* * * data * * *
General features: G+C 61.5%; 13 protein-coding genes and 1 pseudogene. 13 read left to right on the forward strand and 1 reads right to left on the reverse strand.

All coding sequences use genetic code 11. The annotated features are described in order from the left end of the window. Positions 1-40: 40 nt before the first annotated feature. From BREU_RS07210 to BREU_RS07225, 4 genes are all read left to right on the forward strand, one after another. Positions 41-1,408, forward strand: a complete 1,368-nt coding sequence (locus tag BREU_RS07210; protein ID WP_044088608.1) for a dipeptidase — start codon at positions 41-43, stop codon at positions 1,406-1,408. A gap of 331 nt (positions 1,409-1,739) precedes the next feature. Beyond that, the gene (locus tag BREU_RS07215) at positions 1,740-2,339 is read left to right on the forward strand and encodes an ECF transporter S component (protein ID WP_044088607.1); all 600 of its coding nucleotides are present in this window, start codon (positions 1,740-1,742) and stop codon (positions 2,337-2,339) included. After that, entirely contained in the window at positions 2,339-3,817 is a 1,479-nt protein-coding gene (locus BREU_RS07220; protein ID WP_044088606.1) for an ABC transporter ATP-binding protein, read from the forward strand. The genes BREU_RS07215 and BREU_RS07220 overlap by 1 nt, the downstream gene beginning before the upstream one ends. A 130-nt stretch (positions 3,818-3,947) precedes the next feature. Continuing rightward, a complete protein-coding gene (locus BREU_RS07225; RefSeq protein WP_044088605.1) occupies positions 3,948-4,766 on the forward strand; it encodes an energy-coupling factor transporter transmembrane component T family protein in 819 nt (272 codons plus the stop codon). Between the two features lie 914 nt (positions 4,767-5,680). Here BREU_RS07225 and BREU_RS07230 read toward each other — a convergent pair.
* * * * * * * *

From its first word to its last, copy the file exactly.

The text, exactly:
General features: G+C 61.5%; 13 protein-coding genes and 1 pseudogene. 13 read left to right on the forward strand and 1 reads right to left on the reverse strand.

All coding sequences use genetic code 11. The annotated features are described in order from the left end of the window. Positions 1-40: 40 nt before the first annotated feature. From BREU_RS07210 to BREU_RS07225, 4 genes are all read left to right on the forward strand, one after another. Positions 41-1,408, forward strand: a complete 1,368-nt coding sequence (locus tag BREU_RS07210; protein ID WP_044088608.1) for a dipeptidase — start codon at positions 41-43, stop codon at positions 1,406-1,408. A gap of 331 nt (positions 1,409-1,739) precedes the next feature. Beyond that, the gene (locus tag BREU_RS07215) at positions 1,740-2,339 is read left to right on the forward strand and encodes an ECF transporter S component (protein ID WP_044088607.1); all 600 of its coding nucleotides are present in this window, start codon (positions 1,740-1,742) and stop codon (positions 2,337-2,339) included. After that, entirely contained in the window at positions 2,339-3,817 is a 1,479-nt protein-coding gene (locus BREU_RS07220; protein ID WP_044088606.1) for an ABC transporter ATP-binding protein, read from the forward strand. The genes BREU_RS07215 and BREU_RS07220 overlap by 1 nt, the downstream gene beginning before the upstream one ends. A 130-nt stretch (positions 3,818-3,947) precedes the next feature. Continuing rightward, a complete protein-coding gene (locus BREU_RS07225; RefSeq protein WP_044088605.1) occupies positions 3,948-4,766 on the forward strand; it encodes an energy-coupling factor transporter transmembrane component T family protein in 819 nt (272 codons plus the stop codon). Between the two features lie 914 nt (positions 4,767-5,680). Here BREU_RS07225 and BREU_RS07230 read toward each other — a convergent pair.